For REITs, this poses a dilemma on how to respond… should they, copy them? Partner with them? Invest in them? Or ignore them? (eish, not sure about that last one).

Some of the areas in which activity in PropTech exists:

Okay so what is the aim of the game? What have US REITs invested in and/or have used to better themselves… and where is this going?

The aim of the game: investors are scrambling to squeeze more yield out of existing assets given the length of the current economic cycle. This NAREITs argues is part of the previous wave… a wave that has focused on things like revenue management systems and property management software. While companies are still adopting these strategies, there is a second wave of innovation… new tools that tend to focus more on the experience of individuals within buildings. This includes; Tenant community engagement apps, and new customized services such as delivery, dog walking or even fridge replenishment, etc.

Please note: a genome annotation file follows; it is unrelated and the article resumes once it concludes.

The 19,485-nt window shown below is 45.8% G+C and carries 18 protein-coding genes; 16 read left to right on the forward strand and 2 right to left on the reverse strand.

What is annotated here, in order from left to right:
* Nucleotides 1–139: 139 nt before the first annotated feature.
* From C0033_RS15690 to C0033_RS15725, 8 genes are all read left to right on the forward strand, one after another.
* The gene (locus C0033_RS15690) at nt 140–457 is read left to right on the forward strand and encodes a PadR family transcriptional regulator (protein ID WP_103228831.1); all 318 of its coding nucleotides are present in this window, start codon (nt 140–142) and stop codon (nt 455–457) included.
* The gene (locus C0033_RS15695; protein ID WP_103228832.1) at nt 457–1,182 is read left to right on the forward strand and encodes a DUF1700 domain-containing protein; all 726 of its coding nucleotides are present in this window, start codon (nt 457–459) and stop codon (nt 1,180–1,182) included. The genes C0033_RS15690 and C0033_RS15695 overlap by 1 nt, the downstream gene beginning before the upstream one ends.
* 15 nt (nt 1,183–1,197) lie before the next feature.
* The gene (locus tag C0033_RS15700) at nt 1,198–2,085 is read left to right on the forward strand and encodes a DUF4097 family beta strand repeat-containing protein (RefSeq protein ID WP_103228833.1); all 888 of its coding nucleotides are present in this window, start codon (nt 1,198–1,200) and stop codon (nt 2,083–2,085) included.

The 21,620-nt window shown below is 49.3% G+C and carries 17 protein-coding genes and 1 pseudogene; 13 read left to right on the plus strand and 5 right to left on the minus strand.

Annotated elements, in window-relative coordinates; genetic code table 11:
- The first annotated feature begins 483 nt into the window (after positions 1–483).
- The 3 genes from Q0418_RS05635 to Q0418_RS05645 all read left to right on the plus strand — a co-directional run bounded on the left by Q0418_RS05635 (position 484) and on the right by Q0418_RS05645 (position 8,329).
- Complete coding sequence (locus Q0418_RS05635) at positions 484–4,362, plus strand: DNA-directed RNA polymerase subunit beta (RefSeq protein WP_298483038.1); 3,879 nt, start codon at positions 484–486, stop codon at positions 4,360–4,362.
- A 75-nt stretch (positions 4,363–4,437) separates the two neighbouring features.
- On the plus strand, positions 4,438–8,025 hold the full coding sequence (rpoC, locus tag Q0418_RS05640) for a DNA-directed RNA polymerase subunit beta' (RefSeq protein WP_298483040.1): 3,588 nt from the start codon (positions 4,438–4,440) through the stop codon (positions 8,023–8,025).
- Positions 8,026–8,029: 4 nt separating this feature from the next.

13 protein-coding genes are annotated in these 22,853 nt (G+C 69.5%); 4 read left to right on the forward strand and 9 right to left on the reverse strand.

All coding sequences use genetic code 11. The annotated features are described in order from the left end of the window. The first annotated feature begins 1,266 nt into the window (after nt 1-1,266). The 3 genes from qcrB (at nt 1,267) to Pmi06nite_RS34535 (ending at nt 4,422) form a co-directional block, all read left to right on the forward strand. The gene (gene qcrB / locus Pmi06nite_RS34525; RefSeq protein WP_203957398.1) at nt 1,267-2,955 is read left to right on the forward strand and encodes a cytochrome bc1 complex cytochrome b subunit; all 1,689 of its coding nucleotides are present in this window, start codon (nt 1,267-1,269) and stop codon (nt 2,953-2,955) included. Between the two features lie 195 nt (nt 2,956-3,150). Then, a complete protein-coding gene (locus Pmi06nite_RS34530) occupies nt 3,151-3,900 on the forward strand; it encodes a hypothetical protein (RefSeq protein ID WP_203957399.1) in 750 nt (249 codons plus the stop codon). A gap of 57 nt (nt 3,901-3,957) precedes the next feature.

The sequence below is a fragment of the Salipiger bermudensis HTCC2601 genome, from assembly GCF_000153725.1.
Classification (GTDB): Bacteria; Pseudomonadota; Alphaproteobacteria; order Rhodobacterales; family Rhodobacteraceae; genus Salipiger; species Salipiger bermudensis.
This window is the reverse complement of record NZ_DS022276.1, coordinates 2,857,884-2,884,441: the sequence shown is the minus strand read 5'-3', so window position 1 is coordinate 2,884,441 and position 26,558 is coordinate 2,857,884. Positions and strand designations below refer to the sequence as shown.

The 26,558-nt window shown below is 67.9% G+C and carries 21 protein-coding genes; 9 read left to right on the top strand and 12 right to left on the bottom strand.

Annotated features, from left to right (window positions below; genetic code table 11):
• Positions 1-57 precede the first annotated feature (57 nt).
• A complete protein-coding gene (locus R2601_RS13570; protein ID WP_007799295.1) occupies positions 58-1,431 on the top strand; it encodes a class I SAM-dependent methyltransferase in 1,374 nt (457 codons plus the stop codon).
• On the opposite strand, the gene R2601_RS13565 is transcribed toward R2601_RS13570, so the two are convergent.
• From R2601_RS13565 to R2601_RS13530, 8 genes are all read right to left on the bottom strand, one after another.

The crux of the matter is as technology progresses traditional owners and operators are facing tenants that expect more. Tenants are used to getting everything on demand, and at the same time are less willing to sign long leases or put up with traditional procedures. Technology helps bridge the gap between what tenants expect and what many buildings currently offer.

A case study:

PropTech firm VTS, founded in 2012, developed a web-based solution that helps landlords streamline their leasing process. Blackstone tested VTS’s solution for 8 months and decided to roll it out across its massive commercial portfolio.

Leasing data used to be a lagging indicator that investors reviewed only a few months after deals actually happen, sometimes only at the end of the year. With a system like VTS, portfolio managers can track leases in real time, see what has been signed, how much has been paid, what type of tenants are more active at which cities, and identify real-time trends.

At the end of the day Blackstone was so impressed with VTS that it decided to invest in the company and help it grow to new markets. As a result, VTS is now becoming an industry standard.

What does the future hold? PropTech companies will form the basis of change within the industry… they are doing this currently in the US. The difference is that there will be winners and losers, and consolidation as the clear winners & losers will be determined. While this is the case REITs are adopting approaches to integrate these systems in their operating model.

SA REITs should follow suit surely?

Thoughts?